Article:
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Golden State Warriors victory: On track for 45 win season

The Dubs beat the Dirk-less Mavs in overtime behind Stephen Curry's best performance of the season.

This might have been the only play Collison was able to stay in front of Curry.
This might have been the only play Collison was able to stay in front of Curry.

If you weren't busy watching Colin Kaepernick and the San Francisco 49ers undress the Chicago Bears on national television you may have noticed that the Warriors won a pretty big game, even in mid-November.

This game was the difference between a 2-2 week or 3-1 week (using the term "week" loosely here).

After beating the Al Horford-less Atlanta Hawks, injury-riddled Minnesota Timberwolves and putting up a good fight against the Oklahoma City Thunder, the Warriors had a chance to make a statement before coming back home.

And a statement they made.

Wait, let me rephrase: Stephen Curry made a statement.

During the first ten games of the season, Curry had his ups and downs and struggled especially with his shooting touch. He forced shots, turned the ball over on lazy one handed passes and fouled too much when opposing guards drove by him.

It was obvious he was pressing but there were still doubters that questioned his ability to play point guard. Those people are as silent as a Kaepernick spiral through the air right now.

In 43 minutes, Curry scored 31 points on 21 shots, dropped 9 dimes, stole two passes and grabbed 6 boards. He also helped shut down Darren Collison, forcing him into a 2-11 performance.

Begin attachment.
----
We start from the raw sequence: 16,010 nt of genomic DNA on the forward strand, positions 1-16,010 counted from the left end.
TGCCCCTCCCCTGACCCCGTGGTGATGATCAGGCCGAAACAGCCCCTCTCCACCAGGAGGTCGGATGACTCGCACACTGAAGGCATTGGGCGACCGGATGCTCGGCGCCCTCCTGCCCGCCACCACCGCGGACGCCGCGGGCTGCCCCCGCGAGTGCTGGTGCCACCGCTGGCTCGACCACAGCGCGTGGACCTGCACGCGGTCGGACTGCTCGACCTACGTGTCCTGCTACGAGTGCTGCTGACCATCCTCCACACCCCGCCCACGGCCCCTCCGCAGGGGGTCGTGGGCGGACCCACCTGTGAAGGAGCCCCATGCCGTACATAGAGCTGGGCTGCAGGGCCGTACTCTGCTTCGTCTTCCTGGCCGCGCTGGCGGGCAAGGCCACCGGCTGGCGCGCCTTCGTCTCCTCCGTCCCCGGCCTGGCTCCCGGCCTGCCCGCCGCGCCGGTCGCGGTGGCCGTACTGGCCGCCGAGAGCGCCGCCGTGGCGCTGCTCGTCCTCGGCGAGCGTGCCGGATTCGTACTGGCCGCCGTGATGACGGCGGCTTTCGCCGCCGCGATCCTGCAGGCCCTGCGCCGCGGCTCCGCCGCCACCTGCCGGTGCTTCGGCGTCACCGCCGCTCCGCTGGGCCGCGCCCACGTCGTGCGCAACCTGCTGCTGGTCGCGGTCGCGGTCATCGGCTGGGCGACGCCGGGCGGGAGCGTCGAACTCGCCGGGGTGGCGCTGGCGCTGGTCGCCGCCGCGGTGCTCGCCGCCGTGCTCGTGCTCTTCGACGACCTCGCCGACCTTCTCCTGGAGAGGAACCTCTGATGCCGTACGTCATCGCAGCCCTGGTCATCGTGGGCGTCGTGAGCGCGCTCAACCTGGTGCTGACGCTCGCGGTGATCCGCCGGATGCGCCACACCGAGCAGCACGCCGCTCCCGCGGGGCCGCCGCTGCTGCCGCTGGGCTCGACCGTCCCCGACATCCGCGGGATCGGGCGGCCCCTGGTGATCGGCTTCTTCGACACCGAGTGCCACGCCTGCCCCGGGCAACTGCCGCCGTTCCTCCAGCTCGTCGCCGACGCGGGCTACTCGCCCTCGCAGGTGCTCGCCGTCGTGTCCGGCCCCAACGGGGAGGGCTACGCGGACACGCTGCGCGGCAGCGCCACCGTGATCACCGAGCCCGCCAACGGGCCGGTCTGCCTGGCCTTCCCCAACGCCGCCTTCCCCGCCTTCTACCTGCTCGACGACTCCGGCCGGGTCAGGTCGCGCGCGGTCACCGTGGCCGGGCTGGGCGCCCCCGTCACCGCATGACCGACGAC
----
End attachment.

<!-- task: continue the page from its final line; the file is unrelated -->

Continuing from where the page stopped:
Early in the fourth quarter Curry seemed to twist his ankle again but he recovered well enough to score 20 points for the rest of the game.

I kept trying to take notes but finally gave up and just enjoyed Curry splitting double teams and keeping the Dallas defense totally off-balance.

The high pick-and-roll with David Lee worked to perfection every time as Curry was able to get into the lane to either drop a pass to a wide-open Lee and Festus Ezeli, or shoot one of his new patented one-legged horse shots (not really sure what it is but its working). He could be shooting off his ankles and I wouldn't care as long as it went in.

Or no, not off the ankles please. Enough ankles. We won. Stop thinking about it. Don't get swollen tomorrow. Don't stiffen up. Ice it, Steph. Keep it elevated at night.

I've never been so passionate about another person's ankle.


Stephen Curry may have had his best overall game as a Warrior but Harrison Barnes has slowly cemented himself as the Warriors' second best player. This obviously assumes that Andrew Bogut is out, and there's no reason to think he'll be back in the near future.

Barnes' confidence showed as he was agressive shooting threes (hitting four) and taking the ball to the rim. He started a couple games ago taking Andrei Kirilenko to the hole repeatedly and posting up but this game exemplified everything he is good at offensively. He even shot a couple step-back jumpers with his foot on the three-point line. Not ideal, but that's some confidence right there. Ask Stephen Jackson—master of the long two-point shot.

At North Carolina, Barnes was often tentative because he had so many talented players around him like Tyler Zeller, John Henson and distributor Kendall Marshall. It may sound weird but the Warriors may need him more than the Tar Heels. So far, he has shown he is up the task.